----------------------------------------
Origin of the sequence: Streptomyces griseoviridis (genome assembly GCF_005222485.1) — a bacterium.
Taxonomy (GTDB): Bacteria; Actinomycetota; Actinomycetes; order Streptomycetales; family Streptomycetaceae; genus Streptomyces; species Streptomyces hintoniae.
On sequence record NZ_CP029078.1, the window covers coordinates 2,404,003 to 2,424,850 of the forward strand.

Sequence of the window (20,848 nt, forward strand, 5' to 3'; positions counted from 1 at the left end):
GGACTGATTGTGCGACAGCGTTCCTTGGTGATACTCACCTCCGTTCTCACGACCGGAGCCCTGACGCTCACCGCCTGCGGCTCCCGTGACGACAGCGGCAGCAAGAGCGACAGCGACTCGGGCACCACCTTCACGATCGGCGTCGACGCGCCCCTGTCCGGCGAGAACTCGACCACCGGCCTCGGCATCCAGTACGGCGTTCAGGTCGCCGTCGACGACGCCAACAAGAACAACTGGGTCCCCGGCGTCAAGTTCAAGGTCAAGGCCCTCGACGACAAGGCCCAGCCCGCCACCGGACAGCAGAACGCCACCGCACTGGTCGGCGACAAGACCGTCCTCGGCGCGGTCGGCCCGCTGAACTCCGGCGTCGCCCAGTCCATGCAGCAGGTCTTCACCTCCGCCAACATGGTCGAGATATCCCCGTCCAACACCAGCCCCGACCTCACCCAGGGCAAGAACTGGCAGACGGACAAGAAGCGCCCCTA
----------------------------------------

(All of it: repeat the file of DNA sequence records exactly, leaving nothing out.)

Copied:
Origin of the sequence: Streptomyces griseoviridis (genome assembly GCF_005222485.1) — a bacterium.
Taxonomy (GTDB): Bacteria; Actinomycetota; Actinomycetes; order Streptomycetales; family Streptomycetaceae; genus Streptomyces; species Streptomyces hintoniae.
On sequence record NZ_CP029078.1, the window covers coordinates 2,404,003 to 2,424,850 of the forward strand.

Sequence of the window (20,848 nt, forward strand, 5' to 3'; positions counted from 1 at the left end):
GGACTGATTGTGCGACAGCGTTCCTTGGTGATACTCACCTCCGTTCTCACGACCGGAGCCCTGACGCTCACCGCCTGCGGCTCCCGTGACGACAGCGGCAGCAAGAGCGACAGCGACTCGGGCACCACCTTCACGATCGGCGTCGACGCGCCCCTGTCCGGCGAGAACTCGACCACCGGCCTCGGCATCCAGTACGGCGTTCAGGTCGCCGTCGACGACGCCAACAAGAACAACTGGGTCCCCGGCGTCAAGTTCAAGGTCAAGGCCCTCGACGACAAGGCCCAGCCCGCCACCGGACAGCAGAACGCCACCGCACTGGTCGGCGACAAGACCGTCCTCGGCGCGGTCGGCCCGCTGAACTCCGGCGTCGCCCAGTCCATGCAGCAGGTCTTCACCTCCGCCAACATGGTCGAGATATCCCCGTCCAACACCAGCCCCGACCTCACCCAGGGCAAGAACTGGCAGACGGACAAGAAGCGCCCCTA